At What Price?
Near the end of my freshman year in college, we found out that my boyfriend’s fraternity brother — a guy I knew — was getting married. What was amazing, interesting, exciting was that he was getting married in the town of about 20,000 people where I grew up. The wedding would take place on a Saturday that summer. They college kids I knew would be staying for the weekend to party and enjoy each other’s company right now the street from my dad’s saloon.
My dad was a quiet and generous man who had the wonderful idea that the sun rose and set on my head. He was for almost anything that could bring a smile to me. So when I asked if some of the college folks could come to his saloon that Sunday afternoon for pizza and conversation, his answer was a smile of we can’t have them leaving town hungry. His words were “how many and what time?”
And as it turned out that my estimate of 10-20 and 2 hours for a pizza reunion became something more like 40-60 and 5 hours of talking. Pizza and fried chicken, beer and soda and other beverages were non-stop for the entire time. The whole while, I got to introduce college friends to my dad as sort of held court and sort of worked the bar.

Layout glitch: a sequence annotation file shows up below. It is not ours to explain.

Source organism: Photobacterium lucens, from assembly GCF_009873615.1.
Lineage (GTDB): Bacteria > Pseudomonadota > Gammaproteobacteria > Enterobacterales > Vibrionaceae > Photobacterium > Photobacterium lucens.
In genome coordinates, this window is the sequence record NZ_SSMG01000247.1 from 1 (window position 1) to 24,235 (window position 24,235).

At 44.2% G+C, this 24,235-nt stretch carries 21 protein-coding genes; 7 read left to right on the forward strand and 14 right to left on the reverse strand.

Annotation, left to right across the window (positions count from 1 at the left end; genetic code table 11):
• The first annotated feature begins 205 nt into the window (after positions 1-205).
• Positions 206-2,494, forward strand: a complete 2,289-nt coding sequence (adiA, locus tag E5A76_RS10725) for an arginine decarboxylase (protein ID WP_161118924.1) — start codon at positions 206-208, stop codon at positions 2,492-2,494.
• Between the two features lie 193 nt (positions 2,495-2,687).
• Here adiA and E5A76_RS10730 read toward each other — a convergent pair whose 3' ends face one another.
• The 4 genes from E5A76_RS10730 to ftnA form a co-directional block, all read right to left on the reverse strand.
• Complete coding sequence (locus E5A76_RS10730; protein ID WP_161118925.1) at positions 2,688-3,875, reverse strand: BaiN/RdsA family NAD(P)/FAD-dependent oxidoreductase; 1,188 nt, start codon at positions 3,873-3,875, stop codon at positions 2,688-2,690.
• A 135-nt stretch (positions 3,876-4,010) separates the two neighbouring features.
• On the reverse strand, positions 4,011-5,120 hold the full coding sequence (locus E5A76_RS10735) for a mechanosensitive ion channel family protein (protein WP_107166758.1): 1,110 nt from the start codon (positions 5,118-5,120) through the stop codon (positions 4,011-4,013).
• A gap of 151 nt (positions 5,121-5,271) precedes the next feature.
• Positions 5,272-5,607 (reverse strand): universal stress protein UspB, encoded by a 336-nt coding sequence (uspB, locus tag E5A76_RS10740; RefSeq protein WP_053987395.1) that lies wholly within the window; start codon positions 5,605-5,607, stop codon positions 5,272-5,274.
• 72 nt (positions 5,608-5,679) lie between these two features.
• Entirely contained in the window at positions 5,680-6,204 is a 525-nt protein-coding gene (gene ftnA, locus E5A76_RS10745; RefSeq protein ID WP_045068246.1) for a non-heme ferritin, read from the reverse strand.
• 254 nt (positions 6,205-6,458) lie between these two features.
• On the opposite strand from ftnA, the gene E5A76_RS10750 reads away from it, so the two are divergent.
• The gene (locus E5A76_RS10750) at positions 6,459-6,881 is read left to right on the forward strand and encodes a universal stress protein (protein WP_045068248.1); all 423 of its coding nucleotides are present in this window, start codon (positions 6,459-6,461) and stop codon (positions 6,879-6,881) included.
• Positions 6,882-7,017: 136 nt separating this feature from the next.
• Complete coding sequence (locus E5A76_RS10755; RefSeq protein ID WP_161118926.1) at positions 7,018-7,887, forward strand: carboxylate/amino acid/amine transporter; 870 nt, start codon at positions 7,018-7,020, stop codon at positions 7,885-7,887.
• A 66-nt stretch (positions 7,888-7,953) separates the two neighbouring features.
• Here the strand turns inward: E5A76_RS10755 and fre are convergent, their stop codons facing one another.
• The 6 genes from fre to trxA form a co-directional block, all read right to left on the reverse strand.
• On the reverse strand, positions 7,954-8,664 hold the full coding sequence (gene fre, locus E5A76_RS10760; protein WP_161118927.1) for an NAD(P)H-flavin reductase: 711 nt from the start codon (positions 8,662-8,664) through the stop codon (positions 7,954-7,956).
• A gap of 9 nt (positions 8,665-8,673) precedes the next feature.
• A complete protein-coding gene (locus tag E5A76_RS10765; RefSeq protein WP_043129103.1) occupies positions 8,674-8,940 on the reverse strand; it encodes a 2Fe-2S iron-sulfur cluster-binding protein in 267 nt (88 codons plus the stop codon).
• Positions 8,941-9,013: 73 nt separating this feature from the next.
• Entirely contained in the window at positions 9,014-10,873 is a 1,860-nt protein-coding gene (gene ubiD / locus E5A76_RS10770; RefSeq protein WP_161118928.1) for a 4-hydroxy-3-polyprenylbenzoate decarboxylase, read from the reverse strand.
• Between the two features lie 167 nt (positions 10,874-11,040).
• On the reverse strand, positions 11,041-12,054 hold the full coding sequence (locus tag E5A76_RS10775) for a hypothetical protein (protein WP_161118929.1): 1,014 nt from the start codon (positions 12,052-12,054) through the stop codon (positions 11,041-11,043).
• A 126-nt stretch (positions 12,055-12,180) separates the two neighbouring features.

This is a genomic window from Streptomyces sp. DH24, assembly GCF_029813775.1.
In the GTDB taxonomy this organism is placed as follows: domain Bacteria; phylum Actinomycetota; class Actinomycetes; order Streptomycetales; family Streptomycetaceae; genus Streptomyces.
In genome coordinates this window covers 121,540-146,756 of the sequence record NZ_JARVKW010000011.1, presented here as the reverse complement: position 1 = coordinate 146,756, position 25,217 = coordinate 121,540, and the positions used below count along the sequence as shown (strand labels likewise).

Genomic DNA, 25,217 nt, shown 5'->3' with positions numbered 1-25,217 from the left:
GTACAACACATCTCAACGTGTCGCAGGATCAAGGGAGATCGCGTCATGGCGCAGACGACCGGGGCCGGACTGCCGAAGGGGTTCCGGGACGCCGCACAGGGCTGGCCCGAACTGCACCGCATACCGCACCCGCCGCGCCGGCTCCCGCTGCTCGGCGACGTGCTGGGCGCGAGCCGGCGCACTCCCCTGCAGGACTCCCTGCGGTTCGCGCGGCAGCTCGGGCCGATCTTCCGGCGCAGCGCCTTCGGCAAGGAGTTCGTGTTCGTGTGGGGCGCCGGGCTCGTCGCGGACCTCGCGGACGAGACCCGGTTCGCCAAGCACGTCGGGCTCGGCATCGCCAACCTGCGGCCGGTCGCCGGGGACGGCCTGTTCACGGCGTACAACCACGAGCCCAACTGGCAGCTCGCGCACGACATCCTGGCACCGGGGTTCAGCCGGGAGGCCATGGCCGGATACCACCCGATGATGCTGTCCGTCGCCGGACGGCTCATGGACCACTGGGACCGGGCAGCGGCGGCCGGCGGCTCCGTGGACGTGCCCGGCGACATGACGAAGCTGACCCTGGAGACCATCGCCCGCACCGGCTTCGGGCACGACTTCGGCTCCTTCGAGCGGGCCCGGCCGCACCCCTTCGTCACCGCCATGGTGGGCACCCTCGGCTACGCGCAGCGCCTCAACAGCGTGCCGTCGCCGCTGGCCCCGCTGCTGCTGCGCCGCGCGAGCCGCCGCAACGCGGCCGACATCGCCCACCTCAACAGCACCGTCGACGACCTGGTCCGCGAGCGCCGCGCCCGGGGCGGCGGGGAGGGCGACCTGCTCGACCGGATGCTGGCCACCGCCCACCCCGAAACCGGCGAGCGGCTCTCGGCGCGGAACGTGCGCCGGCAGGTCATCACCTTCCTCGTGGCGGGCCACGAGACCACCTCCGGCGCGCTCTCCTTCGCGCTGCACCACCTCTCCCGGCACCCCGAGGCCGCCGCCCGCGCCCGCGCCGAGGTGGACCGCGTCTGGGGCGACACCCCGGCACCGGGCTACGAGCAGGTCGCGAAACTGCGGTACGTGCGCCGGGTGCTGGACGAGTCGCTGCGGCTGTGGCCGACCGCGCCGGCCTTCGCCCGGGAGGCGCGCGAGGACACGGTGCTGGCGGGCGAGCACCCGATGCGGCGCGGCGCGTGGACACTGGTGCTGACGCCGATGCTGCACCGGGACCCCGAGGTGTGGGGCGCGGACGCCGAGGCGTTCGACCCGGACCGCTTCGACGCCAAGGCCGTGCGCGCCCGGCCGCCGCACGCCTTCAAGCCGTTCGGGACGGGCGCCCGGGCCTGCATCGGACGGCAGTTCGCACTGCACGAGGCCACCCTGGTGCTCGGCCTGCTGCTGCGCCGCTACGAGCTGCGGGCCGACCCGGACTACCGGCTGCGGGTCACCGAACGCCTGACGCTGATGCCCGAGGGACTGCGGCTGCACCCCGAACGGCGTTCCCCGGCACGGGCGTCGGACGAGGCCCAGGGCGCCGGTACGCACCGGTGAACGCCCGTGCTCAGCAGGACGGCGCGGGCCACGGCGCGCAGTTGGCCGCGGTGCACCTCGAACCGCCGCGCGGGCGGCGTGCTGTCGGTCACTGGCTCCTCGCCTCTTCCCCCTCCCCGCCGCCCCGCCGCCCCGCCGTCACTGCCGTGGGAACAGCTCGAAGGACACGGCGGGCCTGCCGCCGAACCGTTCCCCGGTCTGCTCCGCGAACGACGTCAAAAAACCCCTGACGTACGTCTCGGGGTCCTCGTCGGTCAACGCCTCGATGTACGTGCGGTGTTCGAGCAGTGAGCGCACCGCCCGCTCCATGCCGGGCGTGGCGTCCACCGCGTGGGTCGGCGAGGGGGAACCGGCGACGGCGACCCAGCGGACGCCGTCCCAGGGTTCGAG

Near the end of the afternoon, I noticed one friend looking a little nervous.
I asked, “How might I help?”
He said, “I’d like to talk with your dad.”
I introduced my friend to my dad. They shook hands.
Then my friend said, “I’d like to pay the bill. Could you tell me what we owe for all of this?”
My dad smiled and nodded. He washed a glass or two and set them on the bar. before he reached out for a small white pad of paper and a tiny orange pencil with no eraser. He began writing, figuring on the pad that was enveloped in his huge hands. He looked up and surveyed the room, then wrote something down. I bet he did that survey five or six times without saying a word, without even a question in his eyes or looking at me.
My nervous friend waited patiently with his wallet out.
I could tell he was wondering whether their would be room on his credit card.
About then, my dad stepped back held the white pad out about arm’s length as if he were doing the math in his head — which could well be. Then he stepped forward again, tore off the slip on paper on which he’d been figuring, and set it in front of my nervous friend.
My dad said, “I’ve been over this twice, and as far as I can figure this is what you owe — no tipping on Sunday.”
The piece of paper read ” $1.50″ — 40-60 people and 5 hours of beer and beverages — one dollar and 50 cents.
“Hope you don’t mind if I rounded it up. We don’t keep pennies in the register.”
I learned a lot watching that sale.
What do you take from this story? Do you see something worth remembering that I might not see?
Be irresistible … like my dad.
–ME “Liz” Strauss
Work with Liz on your business!!
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